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September 11 - 17, 1810
Mexico Goes to War for Independence

September 2011

Statue of Miguel Hidalgo y Costilla in front of his church in Dolores Hidalgo, Guanajuato, Mexico.

This week we turn to an historic event of extreme importance to revival of an alliance of sovereign nation-states in the Americas: the Sept. 15, 1810 uprising of the Mexican republican independence movement against Spain. A wealth of material is currently being unearthed by the LaRouche political movement, which demonstrates the coordination, from at least the 18th century forward, among the republican forces of the Americas, toward the establishment of a community of sovereign republics. This history has been suppressed, as was this original independence movement in Mexico and the rest of the Americas, by those oligarchical—today, Synarchist—forces who wish to bury the ideas of the American Revolution forever.

The instigator of the Sept. 15, 1810 revolution was a Mexican priest, Miguel Hidalgo y Costilla. Hidalgo had been working in the state of Guanajuato, where he had distinguished himself by promoting all kinds of industry and inventions, including the silkworm industry, the pottery industry, tanneries, and later, steel-casting and cannon construction. Hidalgo had also formed a Classical music orchestra made up largely of Indians.

Within days of Hidalgo's call for the faithful to rally for the liberty of New Spain (as Mexico was then called), he held a meeting with Jose Maria Morelos, a priest from the state of Michoacan, and a member of the so-called "low clergy"—i.e., of Indian or mestizo origin. The two then formed an alliance in pursuit of independence, and an alliance with the United States of America.

From the early days of their revolution, both Hidalgo and Morelos declared slavery and debts abolished, and called themselves "Americans." They were explicitly inspired by the American Revolution and its Constitutional project and, while seeking to defend Roman Catholicism against the Bonapartist takeover of the French Church, sought an alliance with, and assistance from, their northern neighbor.

The story of how such an alliance was sabotaged, is far beyond the scope of this column, but the story will soon be made available in publications of the LaRouche movement. The fact that this collaboration between English and Spanish-speaking republicanism in this Hemisphere represented, and still represents today, a potent threat to the oligarchy, is underscored by what happened to this first Mexican revolution.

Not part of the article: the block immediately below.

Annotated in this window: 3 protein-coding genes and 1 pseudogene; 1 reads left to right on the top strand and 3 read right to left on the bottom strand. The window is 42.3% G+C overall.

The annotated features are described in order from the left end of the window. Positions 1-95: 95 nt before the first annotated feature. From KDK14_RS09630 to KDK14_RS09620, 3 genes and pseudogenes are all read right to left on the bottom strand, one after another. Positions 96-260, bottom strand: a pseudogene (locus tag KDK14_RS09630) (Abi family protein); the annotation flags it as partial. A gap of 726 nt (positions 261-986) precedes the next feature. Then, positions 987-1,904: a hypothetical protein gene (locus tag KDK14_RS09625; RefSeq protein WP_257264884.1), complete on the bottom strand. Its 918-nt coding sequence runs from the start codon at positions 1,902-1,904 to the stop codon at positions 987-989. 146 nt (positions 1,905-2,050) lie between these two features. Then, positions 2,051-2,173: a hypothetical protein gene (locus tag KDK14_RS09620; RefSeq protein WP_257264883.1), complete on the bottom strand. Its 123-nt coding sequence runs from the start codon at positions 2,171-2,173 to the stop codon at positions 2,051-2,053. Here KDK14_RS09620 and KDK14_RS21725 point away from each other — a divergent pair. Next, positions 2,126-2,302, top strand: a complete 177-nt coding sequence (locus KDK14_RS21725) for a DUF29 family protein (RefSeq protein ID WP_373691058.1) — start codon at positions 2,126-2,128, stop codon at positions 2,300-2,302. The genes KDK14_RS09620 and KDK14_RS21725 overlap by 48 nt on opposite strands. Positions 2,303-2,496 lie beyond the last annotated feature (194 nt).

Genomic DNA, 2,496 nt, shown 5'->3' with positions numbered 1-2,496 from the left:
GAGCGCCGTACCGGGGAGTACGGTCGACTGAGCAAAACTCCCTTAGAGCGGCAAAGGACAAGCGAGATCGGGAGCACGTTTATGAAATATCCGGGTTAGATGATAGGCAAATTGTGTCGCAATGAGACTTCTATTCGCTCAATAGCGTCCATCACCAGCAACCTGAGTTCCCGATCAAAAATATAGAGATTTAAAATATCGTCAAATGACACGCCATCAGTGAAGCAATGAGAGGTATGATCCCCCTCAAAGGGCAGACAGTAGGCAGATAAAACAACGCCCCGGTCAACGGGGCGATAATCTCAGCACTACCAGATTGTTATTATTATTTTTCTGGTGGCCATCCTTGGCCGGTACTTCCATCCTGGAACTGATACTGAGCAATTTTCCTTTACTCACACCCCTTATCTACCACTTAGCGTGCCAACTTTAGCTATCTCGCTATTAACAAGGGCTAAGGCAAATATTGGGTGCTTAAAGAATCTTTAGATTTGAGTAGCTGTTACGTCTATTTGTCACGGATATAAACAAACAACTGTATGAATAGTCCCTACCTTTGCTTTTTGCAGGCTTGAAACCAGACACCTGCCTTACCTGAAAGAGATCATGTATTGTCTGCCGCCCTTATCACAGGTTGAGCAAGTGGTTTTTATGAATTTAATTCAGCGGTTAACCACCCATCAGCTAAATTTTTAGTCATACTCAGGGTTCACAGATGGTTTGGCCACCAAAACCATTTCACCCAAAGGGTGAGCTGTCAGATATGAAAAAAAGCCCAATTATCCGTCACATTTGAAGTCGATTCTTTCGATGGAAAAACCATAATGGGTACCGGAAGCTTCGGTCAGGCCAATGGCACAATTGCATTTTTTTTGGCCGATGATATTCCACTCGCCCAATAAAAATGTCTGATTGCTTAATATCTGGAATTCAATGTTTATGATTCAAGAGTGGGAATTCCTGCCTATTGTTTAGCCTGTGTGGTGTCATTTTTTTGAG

Having suffered various military defeats, in March 1811, Hidalgo decided to march toward the United States, in search of military aid and support. He was captured by Spanish royalist forces, put on trial, and killed. The same fate was suffered four years later by Morelos, who had sent his son to study in the United States.

Before they were executed, both priests were "tried" by the Inquisition, which had been revived in this period for use against the republican movement. The charges against both were "heresy," the "evidence" of which included the fact that they had sought an alliance with the United States, and had adopted philosophical "toleration" of that nation.

This served as quite a warning to those republicans in all the emerging South American republics who sought to work with the North Americans, but the reactionaries did not leave it at that. In the period between 1811 and 1816, a bloodbath was undertaken against republican forces, including scientists, in both New Grenada (today's Venezuela, Colombia, and Ecuador) and New Spain (Mexico). General Pablo Morillo, who carried out the slaughter in New Grenada in 1816, echoed the British "Jacobin" slogan justifying his murder of 500 scientists: "The revolution doesn't need scientists."

As the real history of American republicanism is rescued from the hands of such "left" and "right" servants of oligarchism, it is appropriate that Sept. 15, 1810 become a day of celebration for us all.

 

The original article was published in the EIR Online’s Electronic Intelligence Weekly, as part of an ongoing series on history, with a special emphasis on American history. We are reprinting and updating these articles now to assist our readers in understanding of the American System of Economy.††